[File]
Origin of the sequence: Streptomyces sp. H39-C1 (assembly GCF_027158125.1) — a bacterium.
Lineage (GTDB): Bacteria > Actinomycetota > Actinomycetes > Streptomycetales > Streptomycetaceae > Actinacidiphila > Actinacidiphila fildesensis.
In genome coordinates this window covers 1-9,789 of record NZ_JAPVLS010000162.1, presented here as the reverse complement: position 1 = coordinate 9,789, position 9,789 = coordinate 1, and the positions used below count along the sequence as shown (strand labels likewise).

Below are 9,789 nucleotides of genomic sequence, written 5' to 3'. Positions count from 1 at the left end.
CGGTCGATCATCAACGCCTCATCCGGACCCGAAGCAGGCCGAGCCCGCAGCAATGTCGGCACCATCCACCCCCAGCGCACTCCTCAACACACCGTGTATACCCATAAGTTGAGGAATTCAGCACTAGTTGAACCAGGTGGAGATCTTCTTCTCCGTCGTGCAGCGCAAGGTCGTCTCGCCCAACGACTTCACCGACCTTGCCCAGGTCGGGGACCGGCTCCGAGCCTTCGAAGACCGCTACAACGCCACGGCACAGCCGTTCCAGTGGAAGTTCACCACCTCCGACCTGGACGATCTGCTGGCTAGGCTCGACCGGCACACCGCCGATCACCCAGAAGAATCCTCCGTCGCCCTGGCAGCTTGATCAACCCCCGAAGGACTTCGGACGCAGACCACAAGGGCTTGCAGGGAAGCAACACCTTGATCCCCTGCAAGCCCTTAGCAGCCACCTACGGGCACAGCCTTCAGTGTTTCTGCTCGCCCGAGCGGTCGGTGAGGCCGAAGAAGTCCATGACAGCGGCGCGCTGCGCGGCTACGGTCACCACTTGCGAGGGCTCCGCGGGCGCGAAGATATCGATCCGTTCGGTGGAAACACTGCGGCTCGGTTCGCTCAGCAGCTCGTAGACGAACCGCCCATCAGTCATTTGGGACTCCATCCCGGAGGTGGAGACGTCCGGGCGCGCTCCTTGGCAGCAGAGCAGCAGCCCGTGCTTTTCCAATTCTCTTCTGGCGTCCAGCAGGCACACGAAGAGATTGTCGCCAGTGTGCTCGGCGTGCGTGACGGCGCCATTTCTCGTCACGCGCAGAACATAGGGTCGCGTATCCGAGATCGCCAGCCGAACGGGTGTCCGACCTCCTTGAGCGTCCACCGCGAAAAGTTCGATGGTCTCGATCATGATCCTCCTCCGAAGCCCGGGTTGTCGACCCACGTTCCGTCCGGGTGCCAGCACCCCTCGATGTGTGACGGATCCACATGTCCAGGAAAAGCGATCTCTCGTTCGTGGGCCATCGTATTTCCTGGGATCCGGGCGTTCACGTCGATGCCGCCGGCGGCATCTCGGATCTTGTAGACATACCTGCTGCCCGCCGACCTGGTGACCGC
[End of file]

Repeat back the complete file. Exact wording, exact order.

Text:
Origin of the sequence: Streptomyces sp. H39-C1 (assembly GCF_027158125.1) — a bacterium.
Lineage (GTDB): Bacteria > Actinomycetota > Actinomycetes > Streptomycetales > Streptomycetaceae > Actinacidiphila > Actinacidiphila fildesensis.
In genome coordinates this window covers 1-9,789 of record NZ_JAPVLS010000162.1, presented here as the reverse complement: position 1 = coordinate 9,789, position 9,789 = coordinate 1, and the positions used below count along the sequence as shown (strand labels likewise).

Below are 9,789 nucleotides of genomic sequence, written 5' to 3'. Positions count from 1 at the left end.
CGGTCGATCATCAACGCCTCATCCGGACCCGAAGCAGGCCGAGCCCGCAGCAATGTCGGCACCATCCACCCCCAGCGCACTCCTCAACACACCGTGTATACCCATAAGTTGAGGAATTCAGCACTAGTTGAACCAGGTGGAGATCTTCTTCTCCGTCGTGCAGCGCAAGGTCGTCTCGCCCAACGACTTCACCGACCTTGCCCAGGTCGGGGACCGGCTCCGAGCCTTCGAAGACCGCTACAACGCCACGGCACAGCCGTTCCAGTGGAAGTTCACCACCTCCGACCTGGACGATCTGCTGGCTAGGCTCGACCGGCACACCGCCGATCACCCAGAAGAATCCTCCGTCGCCCTGGCAGCTTGATCAACCCCCGAAGGACTTCGGACGCAGACCACAAGGGCTTGCAGGGAAGCAACACCTTGATCCCCTGCAAGCCCTTAGCAGCCACCTACGGGCACAGCCTTCAGTGTTTCTGCTCGCCCGAGCGGTCGGTGAGGCCGAAGAAGTCCATGACAGCGGCGCGCTGCGCGGCTACGGTCACCACTTGCGAGGGCTCCGCGGGCGCGAAGATATCGATCCGTTCGGTGGAAACACTGCGGCTCGGTTCGCTCAGCAGCTCGTAGACGAACCGCCCATCAGTCATTTGGGACTCCATCCCGGAGGTGGAGACGTCCGGGCGCGCTCCTTGGCAGCAGAGCAGCAGCCCGTGCTTTTCCAATTCTCTTCTGGCGTCCAGCAGGCACACGAAGAGATTGTCGCCAGTGTGCTCGGCGTGCGTGACGGCGCCATTTCTCGTCACGCGCAGAACATAGGGTCGCGTATCCGAGATCGCCAGCCGAACGGGTGTCCGACCTCCTTGAGCGTCCACCGCGAAAAGTTCGATGGTCTCGATCATGATCCTCCTCCGAAGCCCGGGTTGTCGACCCACGTTCCGTCCGGGTGCCAGCACCCCTCGATGTGTGACGGATCCACATGTCCAGGAAAAGCGATCTCTCGTTCGTGGGCCATCGTATTTCCTGGGATCCGGGCGTTCACGTCGATGCCGCCGGCGGCATCTCGGATCTTGTAGACATACCTGCTGCCCGCCGACCTGGTGACCGC